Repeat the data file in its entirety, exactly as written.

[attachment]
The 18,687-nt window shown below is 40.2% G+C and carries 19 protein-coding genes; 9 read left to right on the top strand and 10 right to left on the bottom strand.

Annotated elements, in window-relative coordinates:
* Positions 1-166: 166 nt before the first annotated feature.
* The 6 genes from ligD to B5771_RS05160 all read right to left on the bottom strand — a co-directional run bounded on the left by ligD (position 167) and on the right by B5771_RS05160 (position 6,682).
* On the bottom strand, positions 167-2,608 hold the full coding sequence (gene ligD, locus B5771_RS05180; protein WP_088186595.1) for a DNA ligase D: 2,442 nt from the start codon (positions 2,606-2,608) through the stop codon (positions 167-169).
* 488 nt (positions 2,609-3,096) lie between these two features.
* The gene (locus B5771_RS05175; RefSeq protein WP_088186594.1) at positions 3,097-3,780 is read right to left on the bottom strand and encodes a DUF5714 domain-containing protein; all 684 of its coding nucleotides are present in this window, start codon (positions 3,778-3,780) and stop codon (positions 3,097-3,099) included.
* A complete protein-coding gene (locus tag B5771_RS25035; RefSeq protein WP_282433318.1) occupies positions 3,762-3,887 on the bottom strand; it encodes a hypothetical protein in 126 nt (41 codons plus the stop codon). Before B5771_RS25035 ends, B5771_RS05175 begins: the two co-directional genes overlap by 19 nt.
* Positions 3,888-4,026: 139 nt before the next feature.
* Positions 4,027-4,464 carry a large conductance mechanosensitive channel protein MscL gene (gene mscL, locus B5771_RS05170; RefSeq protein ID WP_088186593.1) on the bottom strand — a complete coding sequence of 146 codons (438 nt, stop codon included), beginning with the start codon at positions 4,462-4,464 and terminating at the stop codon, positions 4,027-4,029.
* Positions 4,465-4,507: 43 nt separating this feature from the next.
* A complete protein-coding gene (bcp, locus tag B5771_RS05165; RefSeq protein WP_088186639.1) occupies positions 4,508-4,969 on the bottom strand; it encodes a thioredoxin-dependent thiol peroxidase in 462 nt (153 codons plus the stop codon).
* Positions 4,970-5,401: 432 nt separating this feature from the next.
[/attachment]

The 18,687-nt window shown below is 40.2% G+C and carries 19 protein-coding genes; 9 read left to right on the top strand and 10 right to left on the bottom strand.

Annotated elements, in window-relative coordinates:
* Positions 1-166: 166 nt before the first annotated feature.
* The 6 genes from ligD to B5771_RS05160 all read right to left on the bottom strand — a co-directional run bounded on the left by ligD (position 167) and on the right by B5771_RS05160 (position 6,682).
* On the bottom strand, positions 167-2,608 hold the full coding sequence (gene ligD, locus B5771_RS05180; protein WP_088186595.1) for a DNA ligase D: 2,442 nt from the start codon (positions 2,606-2,608) through the stop codon (positions 167-169).
* 488 nt (positions 2,609-3,096) lie between these two features.
* The gene (locus B5771_RS05175; RefSeq protein WP_088186594.1) at positions 3,097-3,780 is read right to left on the bottom strand and encodes a DUF5714 domain-containing protein; all 684 of its coding nucleotides are present in this window, start codon (positions 3,778-3,780) and stop codon (positions 3,097-3,099) included.
* A complete protein-coding gene (locus tag B5771_RS25035; RefSeq protein WP_282433318.1) occupies positions 3,762-3,887 on the bottom strand; it encodes a hypothetical protein in 126 nt (41 codons plus the stop codon). Before B5771_RS25035 ends, B5771_RS05175 begins: the two co-directional genes overlap by 19 nt.
* Positions 3,888-4,026: 139 nt before the next feature.
* Positions 4,027-4,464 carry a large conductance mechanosensitive channel protein MscL gene (gene mscL, locus B5771_RS05170; RefSeq protein ID WP_088186593.1) on the bottom strand — a complete coding sequence of 146 codons (438 nt, stop codon included), beginning with the start codon at positions 4,462-4,464 and terminating at the stop codon, positions 4,027-4,029.
* Positions 4,465-4,507: 43 nt separating this feature from the next.
* A complete protein-coding gene (bcp, locus tag B5771_RS05165; RefSeq protein WP_088186639.1) occupies positions 4,508-4,969 on the bottom strand; it encodes a thioredoxin-dependent thiol peroxidase in 462 nt (153 codons plus the stop codon).
* Positions 4,970-5,401: 432 nt separating this feature from the next.